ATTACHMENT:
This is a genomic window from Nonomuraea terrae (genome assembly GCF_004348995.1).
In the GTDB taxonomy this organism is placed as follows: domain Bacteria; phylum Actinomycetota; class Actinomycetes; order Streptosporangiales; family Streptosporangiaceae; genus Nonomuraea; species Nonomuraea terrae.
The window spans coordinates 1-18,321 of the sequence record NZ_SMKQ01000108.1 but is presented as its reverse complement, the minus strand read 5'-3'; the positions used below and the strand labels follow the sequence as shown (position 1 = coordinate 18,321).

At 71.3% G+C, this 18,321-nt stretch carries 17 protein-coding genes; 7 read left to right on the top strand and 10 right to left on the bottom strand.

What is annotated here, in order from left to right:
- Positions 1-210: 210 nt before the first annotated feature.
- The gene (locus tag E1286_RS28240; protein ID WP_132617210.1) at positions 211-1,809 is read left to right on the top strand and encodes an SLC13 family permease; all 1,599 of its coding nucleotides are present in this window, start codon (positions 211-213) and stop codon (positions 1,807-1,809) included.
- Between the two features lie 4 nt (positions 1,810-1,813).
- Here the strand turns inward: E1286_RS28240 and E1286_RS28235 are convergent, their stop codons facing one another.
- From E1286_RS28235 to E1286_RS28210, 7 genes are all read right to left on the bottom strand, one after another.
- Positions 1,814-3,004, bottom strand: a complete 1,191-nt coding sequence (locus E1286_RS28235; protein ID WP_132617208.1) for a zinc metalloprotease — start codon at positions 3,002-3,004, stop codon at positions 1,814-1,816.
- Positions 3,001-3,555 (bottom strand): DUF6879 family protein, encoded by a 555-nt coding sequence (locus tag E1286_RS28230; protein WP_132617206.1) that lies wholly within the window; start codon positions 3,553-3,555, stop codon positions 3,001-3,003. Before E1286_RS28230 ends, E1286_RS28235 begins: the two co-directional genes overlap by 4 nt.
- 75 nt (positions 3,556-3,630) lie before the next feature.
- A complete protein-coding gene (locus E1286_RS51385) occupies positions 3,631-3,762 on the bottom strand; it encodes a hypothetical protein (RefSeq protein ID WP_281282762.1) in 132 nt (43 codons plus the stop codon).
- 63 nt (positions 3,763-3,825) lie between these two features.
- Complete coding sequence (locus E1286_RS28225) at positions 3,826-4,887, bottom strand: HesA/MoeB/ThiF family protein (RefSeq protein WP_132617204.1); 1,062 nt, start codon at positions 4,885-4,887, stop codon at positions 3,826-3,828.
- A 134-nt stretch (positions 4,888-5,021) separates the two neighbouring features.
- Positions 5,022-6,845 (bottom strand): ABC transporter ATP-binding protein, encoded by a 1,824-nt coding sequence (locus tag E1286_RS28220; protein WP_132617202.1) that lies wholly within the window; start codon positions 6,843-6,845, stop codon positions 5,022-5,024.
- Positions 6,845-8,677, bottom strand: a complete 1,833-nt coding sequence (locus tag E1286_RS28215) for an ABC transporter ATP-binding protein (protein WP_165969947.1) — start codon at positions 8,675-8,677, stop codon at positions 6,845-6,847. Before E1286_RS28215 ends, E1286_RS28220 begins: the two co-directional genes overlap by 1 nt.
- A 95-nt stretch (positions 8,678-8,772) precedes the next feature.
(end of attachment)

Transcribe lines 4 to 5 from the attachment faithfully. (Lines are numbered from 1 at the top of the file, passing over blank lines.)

At 71.3% G+C, this 18,321-nt stretch carries 17 protein-coding genes; 7 read left to right on the top strand and 10 right to left on the bottom strand.

What is annotated here, in order from left to right: